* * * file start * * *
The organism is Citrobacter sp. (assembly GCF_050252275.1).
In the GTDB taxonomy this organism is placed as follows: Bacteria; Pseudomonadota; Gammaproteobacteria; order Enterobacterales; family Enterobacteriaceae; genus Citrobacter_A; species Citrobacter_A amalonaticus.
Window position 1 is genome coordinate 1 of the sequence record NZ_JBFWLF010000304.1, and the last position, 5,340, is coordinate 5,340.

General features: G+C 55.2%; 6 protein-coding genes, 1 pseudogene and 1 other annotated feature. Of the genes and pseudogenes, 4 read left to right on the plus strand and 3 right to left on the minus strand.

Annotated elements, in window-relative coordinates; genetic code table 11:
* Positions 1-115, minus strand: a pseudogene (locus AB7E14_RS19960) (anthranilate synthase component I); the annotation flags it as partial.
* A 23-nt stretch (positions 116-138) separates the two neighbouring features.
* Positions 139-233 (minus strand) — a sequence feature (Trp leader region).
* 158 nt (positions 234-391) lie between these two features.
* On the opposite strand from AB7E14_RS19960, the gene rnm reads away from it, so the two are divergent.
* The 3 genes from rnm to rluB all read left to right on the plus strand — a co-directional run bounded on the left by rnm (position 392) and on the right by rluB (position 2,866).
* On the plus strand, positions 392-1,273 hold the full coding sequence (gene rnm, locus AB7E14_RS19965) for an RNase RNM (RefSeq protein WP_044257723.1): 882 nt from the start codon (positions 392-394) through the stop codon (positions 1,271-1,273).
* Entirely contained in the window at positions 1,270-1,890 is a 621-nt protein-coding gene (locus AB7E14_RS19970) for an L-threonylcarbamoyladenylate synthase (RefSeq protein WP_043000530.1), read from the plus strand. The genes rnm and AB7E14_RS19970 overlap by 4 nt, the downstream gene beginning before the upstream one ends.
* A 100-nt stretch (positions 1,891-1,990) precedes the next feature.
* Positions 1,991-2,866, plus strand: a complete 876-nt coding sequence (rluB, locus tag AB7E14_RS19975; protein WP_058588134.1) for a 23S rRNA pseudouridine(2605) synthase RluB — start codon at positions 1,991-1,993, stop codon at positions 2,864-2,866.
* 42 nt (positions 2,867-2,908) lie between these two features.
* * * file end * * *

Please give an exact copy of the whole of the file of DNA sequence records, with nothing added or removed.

The organism is Citrobacter sp. (assembly GCF_050252275.1).
In the GTDB taxonomy this organism is placed as follows: Bacteria; Pseudomonadota; Gammaproteobacteria; order Enterobacterales; family Enterobacteriaceae; genus Citrobacter_A; species Citrobacter_A amalonaticus.
Window position 1 is genome coordinate 1 of the sequence record NZ_JBFWLF010000304.1, and the last position, 5,340, is coordinate 5,340.

General features: G+C 55.2%; 6 protein-coding genes, 1 pseudogene and 1 other annotated feature. Of the genes and pseudogenes, 4 read left to right on the plus strand and 3 right to left on the minus strand.

Annotated elements, in window-relative coordinates; genetic code table 11:
* Positions 1-115, minus strand: a pseudogene (locus AB7E14_RS19960) (anthranilate synthase component I); the annotation flags it as partial.
* A 23-nt stretch (positions 116-138) separates the two neighbouring features.
* Positions 139-233 (minus strand) — a sequence feature (Trp leader region).
* 158 nt (positions 234-391) lie between these two features.
* On the opposite strand from AB7E14_RS19960, the gene rnm reads away from it, so the two are divergent.
* The 3 genes from rnm to rluB all read left to right on the plus strand — a co-directional run bounded on the left by rnm (position 392) and on the right by rluB (position 2,866).
* On the plus strand, positions 392-1,273 hold the full coding sequence (gene rnm, locus AB7E14_RS19965) for an RNase RNM (RefSeq protein WP_044257723.1): 882 nt from the start codon (positions 392-394) through the stop codon (positions 1,271-1,273).
* Entirely contained in the window at positions 1,270-1,890 is a 621-nt protein-coding gene (locus AB7E14_RS19970) for an L-threonylcarbamoyladenylate synthase (RefSeq protein WP_043000530.1), read from the plus strand. The genes rnm and AB7E14_RS19970 overlap by 4 nt, the downstream gene beginning before the upstream one ends.
* A 100-nt stretch (positions 1,891-1,990) precedes the next feature.
* Positions 1,991-2,866, plus strand: a complete 876-nt coding sequence (rluB, locus tag AB7E14_RS19975; protein WP_058588134.1) for a 23S rRNA pseudouridine(2605) synthase RluB — start codon at positions 1,991-1,993, stop codon at positions 2,864-2,866.
* 42 nt (positions 2,867-2,908) lie between these two features.